Knowing what a mandatory minimum sentence is can be beneficial in understanding how much trouble you might be in when you are facing criminal charges. But, what does that mean?
What is a Mandatory Minimum Sentence?
There are some sentences that require a minimum amount of time in prison or a certain threshold of fines. These tend to be offenses that are more frequent, and the minimums are meant to make the impact on the judicial system a lighter one. By implementing a mandatory minimum sentence, the government is allowing an easier sentence, which they intend to speed up the court process. It was performed in 1951 when the Boggs Act was passed, making the first possession charge one that came with a two to ten-year sentence and a twenty thousand dollar fine. In 1973, the state of New York made the minimum fifteen years in confinement; making the discerning factor the court the case was being processed in and who was issuing the charges.
What is the Sentencing Process?
After the jury determines the guilt of the defendant, the judge decides on the sentence. This tends to be after you have pleaded guilty or are found to be guilty after a trial. State and federal sentencing can differ, and the court has the final say in sentencing. The penalty is meant to be proportionate to the crime, and the minimum and maximum depend on the crime. A judge has some leeway unless the crime requires a mandatory minimum sentence. There is some margin for mitigating or extenuating circumstances which the judge can take into consideration. This can be whether you were just an accessory or outwardly associated with the offense, whether you tried to prevent harm or the crime itself, and what your state of mind was at the time. The judge will weigh these factors, and their decision is the one that will be the final word. Your sentence is the voice of that decision.
There is some margin for mitigating or extenuating circumstances which the judge can take into consideration. This can be whether you were just an accessory or outwardly associated with the offense, whether you tried to prevent harm or the crime itself, and what your state of mind was at the time. The judge will weigh these factors, and their decision is the one that will be the final word. Your sentence is the voice of that decision.
How Courts Determine Sentences?
Aside from the charge itself, the largest influence on a sentence tends to be whether the plaintiff has prior convictions. While there are other factors that may help a verdict along or determine the sentence, this tends to be the most common weight. The judge will make the final decision and issue the sentence. There are times they offer leniency, and this tends to be at their discretion. While the sentencing is at the mercy of the judiciary, they do have to operate within the confines of the law. So, mandatory minimums must be satisfied, and they can not exceed the maximum. If you receive a third felony conviction, and any of the three are violent, you can end up serving life in prison. This is a by-product of the three strikes laws, which have become a bit controversial.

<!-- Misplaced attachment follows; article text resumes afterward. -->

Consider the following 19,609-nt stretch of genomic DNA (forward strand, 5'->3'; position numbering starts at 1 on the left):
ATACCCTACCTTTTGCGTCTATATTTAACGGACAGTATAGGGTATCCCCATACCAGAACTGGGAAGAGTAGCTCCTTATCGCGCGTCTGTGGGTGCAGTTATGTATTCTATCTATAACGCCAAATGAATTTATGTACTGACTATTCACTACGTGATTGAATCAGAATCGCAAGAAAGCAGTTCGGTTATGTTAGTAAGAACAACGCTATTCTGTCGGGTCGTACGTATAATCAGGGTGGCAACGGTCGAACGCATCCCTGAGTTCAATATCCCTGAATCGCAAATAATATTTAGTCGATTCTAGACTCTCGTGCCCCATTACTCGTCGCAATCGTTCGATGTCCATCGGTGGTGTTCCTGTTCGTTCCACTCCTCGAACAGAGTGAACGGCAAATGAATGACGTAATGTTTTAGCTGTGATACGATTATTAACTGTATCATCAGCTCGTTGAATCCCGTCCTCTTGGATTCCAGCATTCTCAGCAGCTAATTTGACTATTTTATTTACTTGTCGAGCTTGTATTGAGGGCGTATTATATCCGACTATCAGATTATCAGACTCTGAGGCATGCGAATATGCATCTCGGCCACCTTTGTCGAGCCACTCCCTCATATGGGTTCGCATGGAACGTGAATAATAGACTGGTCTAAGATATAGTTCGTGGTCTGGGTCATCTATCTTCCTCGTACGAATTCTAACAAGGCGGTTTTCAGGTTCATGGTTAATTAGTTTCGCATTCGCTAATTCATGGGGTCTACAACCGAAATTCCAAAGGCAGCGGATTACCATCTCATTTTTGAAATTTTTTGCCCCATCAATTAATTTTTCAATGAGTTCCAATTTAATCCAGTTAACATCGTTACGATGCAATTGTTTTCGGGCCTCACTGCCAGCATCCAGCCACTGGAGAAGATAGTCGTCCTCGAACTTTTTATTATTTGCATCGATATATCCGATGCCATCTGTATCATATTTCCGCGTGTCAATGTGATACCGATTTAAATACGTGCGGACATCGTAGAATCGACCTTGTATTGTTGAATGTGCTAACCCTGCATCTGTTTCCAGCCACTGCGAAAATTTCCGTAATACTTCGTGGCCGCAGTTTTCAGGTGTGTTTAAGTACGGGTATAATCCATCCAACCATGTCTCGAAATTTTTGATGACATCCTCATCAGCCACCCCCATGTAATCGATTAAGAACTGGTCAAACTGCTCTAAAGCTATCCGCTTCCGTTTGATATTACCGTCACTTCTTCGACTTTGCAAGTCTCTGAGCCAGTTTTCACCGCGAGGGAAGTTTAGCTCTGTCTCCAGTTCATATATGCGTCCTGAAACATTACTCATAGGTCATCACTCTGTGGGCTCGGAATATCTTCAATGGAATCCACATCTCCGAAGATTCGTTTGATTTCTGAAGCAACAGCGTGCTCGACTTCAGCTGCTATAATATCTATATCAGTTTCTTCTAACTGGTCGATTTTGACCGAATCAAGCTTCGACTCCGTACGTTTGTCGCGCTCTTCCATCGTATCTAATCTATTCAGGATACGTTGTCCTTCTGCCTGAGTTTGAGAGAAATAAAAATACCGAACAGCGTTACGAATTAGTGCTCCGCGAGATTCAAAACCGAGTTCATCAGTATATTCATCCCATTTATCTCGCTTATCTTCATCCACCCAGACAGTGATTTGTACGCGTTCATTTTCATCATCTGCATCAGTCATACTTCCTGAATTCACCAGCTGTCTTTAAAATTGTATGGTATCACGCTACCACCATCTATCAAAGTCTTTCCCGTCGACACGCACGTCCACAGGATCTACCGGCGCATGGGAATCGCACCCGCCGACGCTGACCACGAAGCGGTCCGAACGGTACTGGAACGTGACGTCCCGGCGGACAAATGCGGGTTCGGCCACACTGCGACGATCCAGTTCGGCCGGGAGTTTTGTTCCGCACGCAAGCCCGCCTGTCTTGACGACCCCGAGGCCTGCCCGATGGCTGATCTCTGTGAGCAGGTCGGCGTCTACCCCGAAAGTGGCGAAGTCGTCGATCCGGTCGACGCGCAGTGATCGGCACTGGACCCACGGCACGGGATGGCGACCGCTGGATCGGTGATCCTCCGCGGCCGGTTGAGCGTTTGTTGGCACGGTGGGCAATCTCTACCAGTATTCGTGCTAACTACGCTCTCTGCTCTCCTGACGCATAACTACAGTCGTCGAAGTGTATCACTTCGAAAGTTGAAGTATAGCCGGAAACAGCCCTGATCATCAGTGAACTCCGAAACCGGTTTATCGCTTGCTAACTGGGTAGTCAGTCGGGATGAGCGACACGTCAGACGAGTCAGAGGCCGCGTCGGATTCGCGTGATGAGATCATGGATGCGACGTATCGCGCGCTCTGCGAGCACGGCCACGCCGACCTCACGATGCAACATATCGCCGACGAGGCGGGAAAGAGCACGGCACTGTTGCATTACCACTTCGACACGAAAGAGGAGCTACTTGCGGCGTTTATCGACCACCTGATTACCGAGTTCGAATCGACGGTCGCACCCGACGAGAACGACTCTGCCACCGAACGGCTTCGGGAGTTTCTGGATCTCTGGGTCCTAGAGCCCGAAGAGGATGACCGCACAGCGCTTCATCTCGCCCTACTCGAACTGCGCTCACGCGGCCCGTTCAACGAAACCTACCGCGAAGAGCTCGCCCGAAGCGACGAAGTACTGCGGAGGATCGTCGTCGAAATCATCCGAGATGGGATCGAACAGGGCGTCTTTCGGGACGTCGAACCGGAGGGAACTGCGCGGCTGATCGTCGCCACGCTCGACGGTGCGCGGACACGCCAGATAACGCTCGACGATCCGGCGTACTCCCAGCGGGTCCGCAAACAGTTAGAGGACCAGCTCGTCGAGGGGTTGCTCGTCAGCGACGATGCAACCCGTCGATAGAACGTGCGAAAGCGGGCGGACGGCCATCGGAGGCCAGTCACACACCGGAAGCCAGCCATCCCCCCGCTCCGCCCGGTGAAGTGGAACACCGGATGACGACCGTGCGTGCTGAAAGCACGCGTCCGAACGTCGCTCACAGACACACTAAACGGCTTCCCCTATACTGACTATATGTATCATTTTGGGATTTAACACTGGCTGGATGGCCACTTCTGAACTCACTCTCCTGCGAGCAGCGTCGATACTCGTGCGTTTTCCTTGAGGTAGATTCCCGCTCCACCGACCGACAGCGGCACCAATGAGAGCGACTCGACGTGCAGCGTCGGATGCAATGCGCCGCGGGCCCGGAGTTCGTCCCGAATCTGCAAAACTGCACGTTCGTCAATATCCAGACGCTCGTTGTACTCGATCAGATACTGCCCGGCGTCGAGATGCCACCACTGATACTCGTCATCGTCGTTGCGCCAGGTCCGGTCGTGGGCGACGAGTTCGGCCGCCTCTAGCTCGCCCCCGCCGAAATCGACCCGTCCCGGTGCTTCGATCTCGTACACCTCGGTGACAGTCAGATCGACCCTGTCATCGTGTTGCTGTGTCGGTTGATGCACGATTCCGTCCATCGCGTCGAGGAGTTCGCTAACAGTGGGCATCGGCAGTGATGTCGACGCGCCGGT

Is A Mandatory Minimum Sentence Necessary
There is a big debate of whether the sentences are necessary or they are just a tool for the government in enacting its agendas. Supporters of the bill say that the mandatory minimum sentences secure fairness. By having a minimum across the board, that takes into account the crime and prior convictions; you are sending a message that it doesn’t matter who commits the crime or why. The aggression will land you a specified reaction, and that will be regardless of any social or economic standings. Before the mandatory minimum sentence passed, judges had an insignificant limitation on abilities.
Those who oppose the mandatory minimum sentence say that it is ineffective. They argue that while the sentencing acts as a deterrent, it isn’t. The obstacle is that while states require mandatory minimum sentences, the criminal weighs the possible punishment versus the likelihood of arrest. Sure, there is a penalty. But, how likely are you to face it; if the police don’t catch you? Another argument is that eliminating circumstances around the crime allows lower-level offenders to serve their sentence the same way a higher level offender would. You can read more about recent developments here. The law has been in place since 1994. However, some states have an equivalent.
Contact an Attorney
If you find yourself in a situation, where mandatory minimum sentencing is a concern, you should ask your attorney about any questions you may have. They will be familiar with your case and be able to offer you guidance and an idea of what to expect. You can start here. This is when their experience can be helpful. If they have tried cases like yours and seen how it will play out, they can give you a range of worst and best case scenarios. They are also experts in the law and can advise you on any actions that will improve your situation or prevent you from achieving the best verdict.